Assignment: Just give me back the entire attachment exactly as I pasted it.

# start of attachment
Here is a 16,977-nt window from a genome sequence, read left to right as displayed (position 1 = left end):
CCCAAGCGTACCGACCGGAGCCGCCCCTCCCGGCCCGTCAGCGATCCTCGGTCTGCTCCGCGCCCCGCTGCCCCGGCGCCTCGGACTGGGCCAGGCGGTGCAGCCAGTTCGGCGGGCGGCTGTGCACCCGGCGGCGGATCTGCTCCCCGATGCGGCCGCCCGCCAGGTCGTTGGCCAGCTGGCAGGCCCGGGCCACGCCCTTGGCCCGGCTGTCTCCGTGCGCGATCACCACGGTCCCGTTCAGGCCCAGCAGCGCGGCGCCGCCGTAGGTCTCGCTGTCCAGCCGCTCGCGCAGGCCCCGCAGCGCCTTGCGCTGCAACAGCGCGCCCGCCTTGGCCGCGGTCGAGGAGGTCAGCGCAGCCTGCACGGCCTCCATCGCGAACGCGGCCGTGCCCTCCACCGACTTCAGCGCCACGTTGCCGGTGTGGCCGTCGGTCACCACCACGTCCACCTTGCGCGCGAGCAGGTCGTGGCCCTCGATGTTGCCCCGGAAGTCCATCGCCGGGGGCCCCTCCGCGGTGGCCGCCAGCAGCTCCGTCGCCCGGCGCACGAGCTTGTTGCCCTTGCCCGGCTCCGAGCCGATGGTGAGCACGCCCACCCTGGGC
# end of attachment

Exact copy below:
Here is a 16,977-nt window from a genome sequence, read left to right as displayed (position 1 = left end):
CCCAAGCGTACCGACCGGAGCCGCCCCTCCCGGCCCGTCAGCGATCCTCGGTCTGCTCCGCGCCCCGCTGCCCCGGCGCCTCGGACTGGGCCAGGCGGTGCAGCCAGTTCGGCGGGCGGCTGTGCACCCGGCGGCGGATCTGCTCCCCGATGCGGCCGCCCGCCAGGTCGTTGGCCAGCTGGCAGGCCCGGGCCACGCCCTTGGCCCGGCTGTCTCCGTGCGCGATCACCACGGTCCCGTTCAGGCCCAGCAGCGCGGCGCCGCCGTAGGTCTCGCTGTCCAGCCGCTCGCGCAGGCCCCGCAGCGCCTTGCGCTGCAACAGCGCGCCCGCCTTGGCCGCGGTCGAGGAGGTCAGCGCAGCCTGCACGGCCTCCATCGCGAACGCGGCCGTGCCCTCCACCGACTTCAGCGCCACGTTGCCGGTGTGGCCGTCGGTCACCACCACGTCCACCTTGCGCGCGAGCAGGTCGTGGCCCTCGATGTTGCCCCGGAAGTCCATCGCCGGGGGCCCCTCCGCGGTGGCCGCCAGCAGCTCCGTCGCCCGGCGCACGAGCTTGTTGCCCTTGCCCGGCTCCGAGCCGATGGTGAGCACGCCCACCCTGGGC